• Frame-Up: Alonzo and the other Narcotics officers discuss how to do this after Roger is killed.
  • The Friend Nobody Likes: All of Alonzo's subordinates dislike being around him.
  • Gangbangers: Specifically those in The Jungle and the house that Alonzo drops Jake off at near the end.
  • Go-Karting with Bowser: Late in the film, audiences are treated to an odd visual of a police officer (Jake) playing cards with a trio of gangsters.
  • Good is Not Nice: Constantly discussed. Alonzo is a raging asshole yet presents himself as a good guy for arresting criminals and putting them in prison. Ultimately, Alonzo isn't nice or good.
  • Good Is Not Soft: Constantly discussed. Alonzo argues that Jake should be prepared to break rules and be a "wolf" so that he can effectively protect the "sheep." But in the process, Alonzo has become what he claims to fight.
  • Groin Attack: Alonzo does this to the crackhead who said "Suck my dick, bitch!", and boy, did it look painful. But considering he tried to rape a teenage girl, it’s hard to feel sorry for him.
  • Guns Akimbo: Alonzo's two Smith & Wesson 4506, combined with Gangsta Style.
  • He Who Fights Monsters: A central premise of the film. In order to survive in the world of gangsters, the cops have to act more like gangsters. Alonzo and his crew have, at some point, become actual gangsters.
  • Hellish L.A.: A city where gangs run amok and the cops are in on it. One of the canonical depictions of gang violence and police corruption in Los Angeles, having been inspired by the real-life Rampart scandal in the LAPD.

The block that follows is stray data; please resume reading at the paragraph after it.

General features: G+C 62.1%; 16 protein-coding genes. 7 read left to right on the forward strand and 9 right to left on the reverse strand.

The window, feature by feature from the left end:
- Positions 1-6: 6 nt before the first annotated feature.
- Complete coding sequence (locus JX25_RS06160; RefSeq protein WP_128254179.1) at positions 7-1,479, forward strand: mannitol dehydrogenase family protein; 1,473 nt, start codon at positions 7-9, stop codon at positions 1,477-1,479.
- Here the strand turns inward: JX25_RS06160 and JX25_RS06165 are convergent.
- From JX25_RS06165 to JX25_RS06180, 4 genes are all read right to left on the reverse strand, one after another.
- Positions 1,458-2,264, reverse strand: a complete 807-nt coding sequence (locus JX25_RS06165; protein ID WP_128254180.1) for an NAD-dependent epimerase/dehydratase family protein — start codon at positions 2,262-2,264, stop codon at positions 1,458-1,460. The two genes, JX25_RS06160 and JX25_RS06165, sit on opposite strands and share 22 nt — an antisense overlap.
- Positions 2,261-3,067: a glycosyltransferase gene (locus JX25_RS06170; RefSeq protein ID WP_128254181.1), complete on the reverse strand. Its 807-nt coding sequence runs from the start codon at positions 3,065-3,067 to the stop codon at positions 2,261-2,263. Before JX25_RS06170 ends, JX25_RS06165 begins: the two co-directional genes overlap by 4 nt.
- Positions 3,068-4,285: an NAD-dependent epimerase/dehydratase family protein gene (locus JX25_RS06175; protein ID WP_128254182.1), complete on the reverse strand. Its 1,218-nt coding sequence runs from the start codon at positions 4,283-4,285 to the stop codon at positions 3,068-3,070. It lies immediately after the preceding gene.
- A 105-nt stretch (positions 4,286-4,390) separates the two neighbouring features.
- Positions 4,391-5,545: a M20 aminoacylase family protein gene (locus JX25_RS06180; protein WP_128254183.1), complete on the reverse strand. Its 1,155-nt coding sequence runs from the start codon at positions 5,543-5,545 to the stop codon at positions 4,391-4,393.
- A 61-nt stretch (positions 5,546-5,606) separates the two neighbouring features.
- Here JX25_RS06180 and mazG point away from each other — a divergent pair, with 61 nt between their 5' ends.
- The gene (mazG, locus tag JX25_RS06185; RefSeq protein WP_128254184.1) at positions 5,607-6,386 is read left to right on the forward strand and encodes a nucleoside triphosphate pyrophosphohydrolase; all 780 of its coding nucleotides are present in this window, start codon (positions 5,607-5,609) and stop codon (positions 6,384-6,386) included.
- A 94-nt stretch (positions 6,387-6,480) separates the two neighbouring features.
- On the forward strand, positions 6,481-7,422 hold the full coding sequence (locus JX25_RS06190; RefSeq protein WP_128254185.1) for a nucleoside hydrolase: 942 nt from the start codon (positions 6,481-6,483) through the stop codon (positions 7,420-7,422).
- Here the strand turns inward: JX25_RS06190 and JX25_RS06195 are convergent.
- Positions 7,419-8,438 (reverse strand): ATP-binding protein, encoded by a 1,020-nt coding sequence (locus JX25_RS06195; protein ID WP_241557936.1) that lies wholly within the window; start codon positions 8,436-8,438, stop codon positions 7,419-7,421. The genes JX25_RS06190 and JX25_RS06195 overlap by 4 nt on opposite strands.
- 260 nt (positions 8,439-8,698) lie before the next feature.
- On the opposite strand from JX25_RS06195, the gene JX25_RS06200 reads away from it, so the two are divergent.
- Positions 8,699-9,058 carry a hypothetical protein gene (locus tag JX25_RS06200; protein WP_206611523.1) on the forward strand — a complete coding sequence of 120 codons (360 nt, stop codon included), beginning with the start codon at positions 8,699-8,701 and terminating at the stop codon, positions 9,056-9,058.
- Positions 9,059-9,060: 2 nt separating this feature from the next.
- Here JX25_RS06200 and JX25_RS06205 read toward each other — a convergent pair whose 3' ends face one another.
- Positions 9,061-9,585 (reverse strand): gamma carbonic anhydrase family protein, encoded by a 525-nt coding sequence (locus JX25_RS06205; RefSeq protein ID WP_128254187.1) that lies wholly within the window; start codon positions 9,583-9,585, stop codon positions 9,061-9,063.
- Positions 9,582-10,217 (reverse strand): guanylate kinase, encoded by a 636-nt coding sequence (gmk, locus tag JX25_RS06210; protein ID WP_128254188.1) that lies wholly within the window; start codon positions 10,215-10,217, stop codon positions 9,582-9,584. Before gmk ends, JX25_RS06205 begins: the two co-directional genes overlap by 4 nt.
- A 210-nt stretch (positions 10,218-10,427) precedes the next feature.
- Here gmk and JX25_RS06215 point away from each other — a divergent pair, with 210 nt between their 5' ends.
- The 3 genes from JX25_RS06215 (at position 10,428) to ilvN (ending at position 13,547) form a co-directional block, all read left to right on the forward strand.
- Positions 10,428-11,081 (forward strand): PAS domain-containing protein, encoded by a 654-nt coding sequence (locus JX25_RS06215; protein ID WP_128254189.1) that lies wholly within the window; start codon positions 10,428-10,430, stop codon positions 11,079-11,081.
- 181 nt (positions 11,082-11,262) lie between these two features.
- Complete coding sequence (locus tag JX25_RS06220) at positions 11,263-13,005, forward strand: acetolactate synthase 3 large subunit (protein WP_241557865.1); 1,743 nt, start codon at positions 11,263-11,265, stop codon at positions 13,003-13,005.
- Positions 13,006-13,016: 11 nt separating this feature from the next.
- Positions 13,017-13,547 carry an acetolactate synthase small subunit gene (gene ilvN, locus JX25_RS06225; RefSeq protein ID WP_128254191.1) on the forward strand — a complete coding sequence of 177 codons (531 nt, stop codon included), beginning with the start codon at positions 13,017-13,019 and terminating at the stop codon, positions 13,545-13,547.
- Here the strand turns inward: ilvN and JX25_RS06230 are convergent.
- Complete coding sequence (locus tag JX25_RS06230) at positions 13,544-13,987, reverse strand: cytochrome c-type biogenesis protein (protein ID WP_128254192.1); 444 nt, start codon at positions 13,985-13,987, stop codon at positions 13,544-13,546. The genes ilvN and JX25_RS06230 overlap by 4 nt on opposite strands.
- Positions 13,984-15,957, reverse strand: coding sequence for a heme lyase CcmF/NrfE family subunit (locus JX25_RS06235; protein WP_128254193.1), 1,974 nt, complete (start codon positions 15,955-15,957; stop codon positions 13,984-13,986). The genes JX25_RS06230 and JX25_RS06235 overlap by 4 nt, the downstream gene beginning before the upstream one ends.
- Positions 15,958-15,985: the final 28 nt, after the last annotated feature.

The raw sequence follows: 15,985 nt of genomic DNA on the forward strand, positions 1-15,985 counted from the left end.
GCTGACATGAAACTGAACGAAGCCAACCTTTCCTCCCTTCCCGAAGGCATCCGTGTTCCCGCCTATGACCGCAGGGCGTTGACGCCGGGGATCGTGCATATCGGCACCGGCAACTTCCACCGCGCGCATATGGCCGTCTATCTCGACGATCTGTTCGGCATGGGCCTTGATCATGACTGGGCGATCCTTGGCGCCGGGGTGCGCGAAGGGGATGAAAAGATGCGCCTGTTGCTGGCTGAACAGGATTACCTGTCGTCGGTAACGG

• If You're So Evil, Eat This Kitten!: Alonzo makes Jake smoke pipe PCP to prove that he's fully committed to do whatever it takes to survive on the street. In reality, Alonzo is making sure that Jake can't testify against him later without failing a drug test and getting fired.
  • I Have a Family: Jake shouts this out when he is confronted with three Gangbangers holding a shotgun to his face. It doesn't work by itself, but it does motivate them to check out whether he's telling the truth about his Chekhov's Gun.
  • Insanity Defense: Mentioned by one of the three wise men when he recaps to Alonzo how an off-screen criminal recently got off this way by pulling a stunt in court that made him seem mentally unsound.
  • Insignia Rip-Off Ritual: Jake takes Alonzo's badge, saying, "You don't deserve this."
  • Internal Reformist: This is one of the arguments Alonzo makes to Jake — Yes, the system is corrupt, but if you go along with it you can climb high enough to make changes from the inside.